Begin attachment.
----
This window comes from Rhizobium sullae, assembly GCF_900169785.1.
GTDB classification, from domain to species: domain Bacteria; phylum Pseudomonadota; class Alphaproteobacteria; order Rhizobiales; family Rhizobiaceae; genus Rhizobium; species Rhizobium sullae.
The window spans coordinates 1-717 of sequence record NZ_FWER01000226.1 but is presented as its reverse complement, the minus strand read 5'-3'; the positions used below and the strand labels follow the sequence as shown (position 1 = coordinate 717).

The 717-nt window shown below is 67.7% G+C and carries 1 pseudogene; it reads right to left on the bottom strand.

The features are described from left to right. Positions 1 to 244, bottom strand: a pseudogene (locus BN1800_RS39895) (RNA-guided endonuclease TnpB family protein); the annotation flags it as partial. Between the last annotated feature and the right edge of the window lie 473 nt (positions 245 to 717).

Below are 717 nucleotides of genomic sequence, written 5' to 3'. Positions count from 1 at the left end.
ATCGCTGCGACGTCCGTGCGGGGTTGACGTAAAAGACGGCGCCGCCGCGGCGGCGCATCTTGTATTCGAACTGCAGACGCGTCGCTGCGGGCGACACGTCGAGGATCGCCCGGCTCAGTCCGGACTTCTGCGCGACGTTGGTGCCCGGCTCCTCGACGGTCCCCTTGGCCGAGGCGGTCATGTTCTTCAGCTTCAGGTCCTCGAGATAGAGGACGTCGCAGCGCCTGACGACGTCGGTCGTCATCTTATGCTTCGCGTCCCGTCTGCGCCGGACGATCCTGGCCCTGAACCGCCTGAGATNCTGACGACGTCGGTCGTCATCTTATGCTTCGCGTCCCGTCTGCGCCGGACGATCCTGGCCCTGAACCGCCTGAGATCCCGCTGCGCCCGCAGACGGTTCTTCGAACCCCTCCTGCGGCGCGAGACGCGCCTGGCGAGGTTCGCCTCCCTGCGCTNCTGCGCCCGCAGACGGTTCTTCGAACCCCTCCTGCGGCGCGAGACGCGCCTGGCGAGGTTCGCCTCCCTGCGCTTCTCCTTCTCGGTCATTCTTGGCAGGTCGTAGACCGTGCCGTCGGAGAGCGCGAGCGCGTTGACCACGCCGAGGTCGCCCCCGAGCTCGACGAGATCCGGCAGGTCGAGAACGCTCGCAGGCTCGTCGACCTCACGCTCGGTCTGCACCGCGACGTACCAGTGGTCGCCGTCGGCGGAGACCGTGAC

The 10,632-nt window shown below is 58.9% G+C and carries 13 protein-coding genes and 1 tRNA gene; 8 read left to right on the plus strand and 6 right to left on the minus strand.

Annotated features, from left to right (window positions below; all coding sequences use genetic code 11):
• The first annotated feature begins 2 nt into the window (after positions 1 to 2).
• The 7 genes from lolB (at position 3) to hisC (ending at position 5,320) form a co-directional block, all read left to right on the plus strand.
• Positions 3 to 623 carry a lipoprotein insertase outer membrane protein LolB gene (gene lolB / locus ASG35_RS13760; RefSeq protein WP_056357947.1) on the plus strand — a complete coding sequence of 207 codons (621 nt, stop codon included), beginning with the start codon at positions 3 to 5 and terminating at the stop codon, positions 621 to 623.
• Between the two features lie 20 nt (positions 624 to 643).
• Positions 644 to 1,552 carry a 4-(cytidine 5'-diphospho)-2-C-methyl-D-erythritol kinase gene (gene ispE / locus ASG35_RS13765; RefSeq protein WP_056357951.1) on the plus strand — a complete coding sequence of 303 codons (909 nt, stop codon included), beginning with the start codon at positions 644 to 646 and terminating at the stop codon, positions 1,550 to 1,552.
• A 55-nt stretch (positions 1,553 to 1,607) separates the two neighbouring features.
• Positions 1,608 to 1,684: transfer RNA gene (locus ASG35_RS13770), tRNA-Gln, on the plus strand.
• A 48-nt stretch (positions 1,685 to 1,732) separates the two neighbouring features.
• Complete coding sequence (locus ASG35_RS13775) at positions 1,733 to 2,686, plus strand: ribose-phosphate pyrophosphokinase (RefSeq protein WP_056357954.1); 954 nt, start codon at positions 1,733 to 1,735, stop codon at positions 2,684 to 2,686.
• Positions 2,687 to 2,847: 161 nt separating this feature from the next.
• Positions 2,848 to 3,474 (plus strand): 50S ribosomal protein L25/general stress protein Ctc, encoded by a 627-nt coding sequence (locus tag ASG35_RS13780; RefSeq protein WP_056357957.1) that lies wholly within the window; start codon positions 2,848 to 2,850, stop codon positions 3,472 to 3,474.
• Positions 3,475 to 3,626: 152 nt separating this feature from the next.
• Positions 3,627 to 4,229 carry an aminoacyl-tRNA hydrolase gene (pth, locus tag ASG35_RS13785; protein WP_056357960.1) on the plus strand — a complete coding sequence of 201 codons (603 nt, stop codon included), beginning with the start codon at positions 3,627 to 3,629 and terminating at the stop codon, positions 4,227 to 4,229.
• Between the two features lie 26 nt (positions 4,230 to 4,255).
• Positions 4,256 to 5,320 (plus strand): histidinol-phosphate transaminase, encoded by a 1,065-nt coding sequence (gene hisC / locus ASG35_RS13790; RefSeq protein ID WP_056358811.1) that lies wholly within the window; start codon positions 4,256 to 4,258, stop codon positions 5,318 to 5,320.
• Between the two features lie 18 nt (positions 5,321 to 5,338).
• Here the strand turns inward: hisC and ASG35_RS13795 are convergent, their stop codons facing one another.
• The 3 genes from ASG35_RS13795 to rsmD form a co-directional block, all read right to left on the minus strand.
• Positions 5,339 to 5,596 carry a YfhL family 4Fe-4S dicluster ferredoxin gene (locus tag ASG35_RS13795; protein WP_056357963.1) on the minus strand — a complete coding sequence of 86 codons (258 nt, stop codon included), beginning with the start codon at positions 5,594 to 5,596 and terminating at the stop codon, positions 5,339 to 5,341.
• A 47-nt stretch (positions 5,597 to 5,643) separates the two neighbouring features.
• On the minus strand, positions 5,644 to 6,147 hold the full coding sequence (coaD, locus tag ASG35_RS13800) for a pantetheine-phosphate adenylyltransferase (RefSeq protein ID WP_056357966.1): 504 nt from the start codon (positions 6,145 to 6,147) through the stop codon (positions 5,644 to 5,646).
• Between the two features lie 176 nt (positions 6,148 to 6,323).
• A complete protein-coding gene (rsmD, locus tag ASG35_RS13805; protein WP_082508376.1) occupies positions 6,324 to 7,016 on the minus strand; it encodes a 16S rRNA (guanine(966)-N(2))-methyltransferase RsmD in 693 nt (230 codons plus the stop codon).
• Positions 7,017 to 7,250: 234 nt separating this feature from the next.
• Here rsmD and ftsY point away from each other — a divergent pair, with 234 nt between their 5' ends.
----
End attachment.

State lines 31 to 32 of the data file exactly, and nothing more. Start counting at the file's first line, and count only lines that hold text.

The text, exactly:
• Between the two features lie 176 nt (positions 6,148 to 6,323).
• A complete protein-coding gene (rsmD, locus tag ASG35_RS13805; protein WP_082508376.1) occupies positions 6,324 to 7,016 on the minus strand; it encodes a 16S rRNA (guanine(966)-N(2))-methyltransferase RsmD in 693 nt (230 codons plus the stop codon).